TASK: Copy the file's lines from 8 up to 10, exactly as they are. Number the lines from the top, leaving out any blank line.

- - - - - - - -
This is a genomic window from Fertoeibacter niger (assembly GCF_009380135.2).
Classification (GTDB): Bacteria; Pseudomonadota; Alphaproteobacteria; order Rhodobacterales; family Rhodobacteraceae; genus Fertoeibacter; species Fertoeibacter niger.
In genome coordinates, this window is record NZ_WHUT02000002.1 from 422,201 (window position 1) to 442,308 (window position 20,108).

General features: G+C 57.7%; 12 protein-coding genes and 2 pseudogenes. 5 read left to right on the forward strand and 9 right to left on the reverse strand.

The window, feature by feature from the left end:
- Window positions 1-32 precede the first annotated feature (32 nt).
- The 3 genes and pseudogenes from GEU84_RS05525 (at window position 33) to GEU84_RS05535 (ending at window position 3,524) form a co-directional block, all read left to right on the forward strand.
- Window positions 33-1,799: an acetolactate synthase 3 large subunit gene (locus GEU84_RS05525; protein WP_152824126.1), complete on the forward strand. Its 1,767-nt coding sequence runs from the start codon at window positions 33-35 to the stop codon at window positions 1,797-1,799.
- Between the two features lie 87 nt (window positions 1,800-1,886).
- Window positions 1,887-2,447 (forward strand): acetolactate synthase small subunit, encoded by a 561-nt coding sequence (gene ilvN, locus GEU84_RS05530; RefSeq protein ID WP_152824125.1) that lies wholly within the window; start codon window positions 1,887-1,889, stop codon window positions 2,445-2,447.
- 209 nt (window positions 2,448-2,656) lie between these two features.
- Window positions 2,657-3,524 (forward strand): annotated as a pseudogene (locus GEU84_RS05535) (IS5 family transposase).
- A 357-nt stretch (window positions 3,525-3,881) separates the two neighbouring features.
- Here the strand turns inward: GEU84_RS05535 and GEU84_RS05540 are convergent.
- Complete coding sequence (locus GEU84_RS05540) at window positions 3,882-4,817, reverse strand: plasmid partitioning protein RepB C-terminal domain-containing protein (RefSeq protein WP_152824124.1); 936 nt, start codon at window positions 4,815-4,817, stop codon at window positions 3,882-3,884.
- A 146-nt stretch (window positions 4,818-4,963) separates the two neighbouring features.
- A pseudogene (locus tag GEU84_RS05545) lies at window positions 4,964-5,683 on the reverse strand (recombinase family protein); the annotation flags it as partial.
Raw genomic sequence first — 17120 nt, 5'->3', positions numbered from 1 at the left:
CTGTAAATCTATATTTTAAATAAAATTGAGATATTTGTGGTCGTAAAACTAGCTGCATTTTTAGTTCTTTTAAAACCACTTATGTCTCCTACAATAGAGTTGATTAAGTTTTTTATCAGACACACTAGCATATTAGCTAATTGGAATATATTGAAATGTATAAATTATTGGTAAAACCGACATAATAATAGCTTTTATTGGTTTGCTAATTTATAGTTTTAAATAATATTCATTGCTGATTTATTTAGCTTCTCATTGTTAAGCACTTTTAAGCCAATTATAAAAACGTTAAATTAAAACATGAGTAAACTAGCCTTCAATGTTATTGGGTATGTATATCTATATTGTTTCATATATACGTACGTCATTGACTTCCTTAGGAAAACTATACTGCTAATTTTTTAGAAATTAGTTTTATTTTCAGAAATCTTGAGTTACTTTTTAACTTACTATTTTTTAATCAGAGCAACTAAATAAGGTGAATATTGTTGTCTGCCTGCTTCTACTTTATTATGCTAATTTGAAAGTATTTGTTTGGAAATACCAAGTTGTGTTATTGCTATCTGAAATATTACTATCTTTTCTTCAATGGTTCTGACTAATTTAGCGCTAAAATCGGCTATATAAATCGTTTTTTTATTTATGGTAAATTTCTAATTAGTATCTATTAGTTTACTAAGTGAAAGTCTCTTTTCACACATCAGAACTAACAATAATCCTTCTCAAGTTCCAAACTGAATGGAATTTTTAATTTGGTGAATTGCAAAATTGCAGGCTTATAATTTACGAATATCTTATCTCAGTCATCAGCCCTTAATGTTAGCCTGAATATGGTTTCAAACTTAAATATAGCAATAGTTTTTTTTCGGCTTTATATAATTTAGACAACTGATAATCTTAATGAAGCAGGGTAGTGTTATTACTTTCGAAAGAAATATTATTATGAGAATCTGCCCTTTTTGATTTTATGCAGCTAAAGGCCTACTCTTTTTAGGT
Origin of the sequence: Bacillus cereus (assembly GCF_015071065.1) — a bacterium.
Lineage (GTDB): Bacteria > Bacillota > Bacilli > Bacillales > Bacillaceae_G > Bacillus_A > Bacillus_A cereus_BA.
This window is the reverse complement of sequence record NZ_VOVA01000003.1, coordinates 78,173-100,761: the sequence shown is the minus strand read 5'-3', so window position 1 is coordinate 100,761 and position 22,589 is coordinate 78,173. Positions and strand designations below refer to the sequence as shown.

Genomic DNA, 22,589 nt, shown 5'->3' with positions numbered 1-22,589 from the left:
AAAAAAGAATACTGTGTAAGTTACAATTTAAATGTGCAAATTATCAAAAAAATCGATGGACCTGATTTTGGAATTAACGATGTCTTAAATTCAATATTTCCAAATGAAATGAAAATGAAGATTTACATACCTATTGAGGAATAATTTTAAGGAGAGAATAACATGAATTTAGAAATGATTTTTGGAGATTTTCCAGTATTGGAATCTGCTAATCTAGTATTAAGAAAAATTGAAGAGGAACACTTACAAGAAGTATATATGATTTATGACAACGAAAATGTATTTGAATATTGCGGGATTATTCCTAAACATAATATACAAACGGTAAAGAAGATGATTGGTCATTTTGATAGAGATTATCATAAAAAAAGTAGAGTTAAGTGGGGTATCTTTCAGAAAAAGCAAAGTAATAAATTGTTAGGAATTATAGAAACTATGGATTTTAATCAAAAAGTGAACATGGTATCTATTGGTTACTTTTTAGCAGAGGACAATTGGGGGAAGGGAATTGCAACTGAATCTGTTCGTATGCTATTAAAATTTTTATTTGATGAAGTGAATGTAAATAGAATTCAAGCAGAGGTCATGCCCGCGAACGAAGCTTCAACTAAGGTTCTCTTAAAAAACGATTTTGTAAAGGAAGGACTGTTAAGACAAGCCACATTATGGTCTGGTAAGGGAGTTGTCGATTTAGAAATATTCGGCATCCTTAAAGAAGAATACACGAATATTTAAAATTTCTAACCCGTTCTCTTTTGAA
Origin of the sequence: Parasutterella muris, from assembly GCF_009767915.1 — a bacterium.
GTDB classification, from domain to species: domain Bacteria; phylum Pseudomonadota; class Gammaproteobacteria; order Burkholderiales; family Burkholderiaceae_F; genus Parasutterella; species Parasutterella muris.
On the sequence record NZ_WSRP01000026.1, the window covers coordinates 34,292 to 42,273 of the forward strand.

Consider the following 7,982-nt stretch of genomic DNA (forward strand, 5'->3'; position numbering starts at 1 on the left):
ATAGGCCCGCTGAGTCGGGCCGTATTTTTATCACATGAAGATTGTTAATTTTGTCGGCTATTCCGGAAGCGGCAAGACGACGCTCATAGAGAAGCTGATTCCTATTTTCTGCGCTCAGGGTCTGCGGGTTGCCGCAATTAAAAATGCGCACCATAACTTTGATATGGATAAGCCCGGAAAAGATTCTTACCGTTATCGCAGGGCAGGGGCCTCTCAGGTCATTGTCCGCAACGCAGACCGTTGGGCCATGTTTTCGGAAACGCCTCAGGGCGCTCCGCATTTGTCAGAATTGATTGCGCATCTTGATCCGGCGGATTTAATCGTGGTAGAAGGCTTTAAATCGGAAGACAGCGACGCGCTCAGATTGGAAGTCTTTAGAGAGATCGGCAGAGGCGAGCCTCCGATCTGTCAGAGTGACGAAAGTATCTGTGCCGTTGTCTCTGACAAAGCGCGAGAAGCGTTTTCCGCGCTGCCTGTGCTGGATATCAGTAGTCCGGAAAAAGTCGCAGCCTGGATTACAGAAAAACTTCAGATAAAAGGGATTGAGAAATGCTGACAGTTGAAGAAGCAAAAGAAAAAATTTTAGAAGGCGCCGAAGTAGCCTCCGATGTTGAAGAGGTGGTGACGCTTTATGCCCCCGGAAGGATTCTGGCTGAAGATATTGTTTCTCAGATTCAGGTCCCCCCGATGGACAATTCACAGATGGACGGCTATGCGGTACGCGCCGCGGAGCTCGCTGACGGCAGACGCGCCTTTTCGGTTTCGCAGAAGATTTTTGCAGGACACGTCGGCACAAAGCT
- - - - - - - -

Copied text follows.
- Window positions 33-1,799: an acetolactate synthase 3 large subunit gene (locus GEU84_RS05525; protein WP_152824126.1), complete on the forward strand. Its 1,767-nt coding sequence runs from the start codon at window positions 33-35 to the stop codon at window positions 1,797-1,799.
- Between the two features lie 87 nt (window positions 1,800-1,886).
- Window positions 1,887-2,447 (forward strand): acetolactate synthase small subunit, encoded by a 561-nt coding sequence (gene ilvN, locus GEU84_RS05530; RefSeq protein ID WP_152824125.1) that lies wholly within the window; start codon window positions 1,887-1,889, stop codon window positions 2,445-2,447.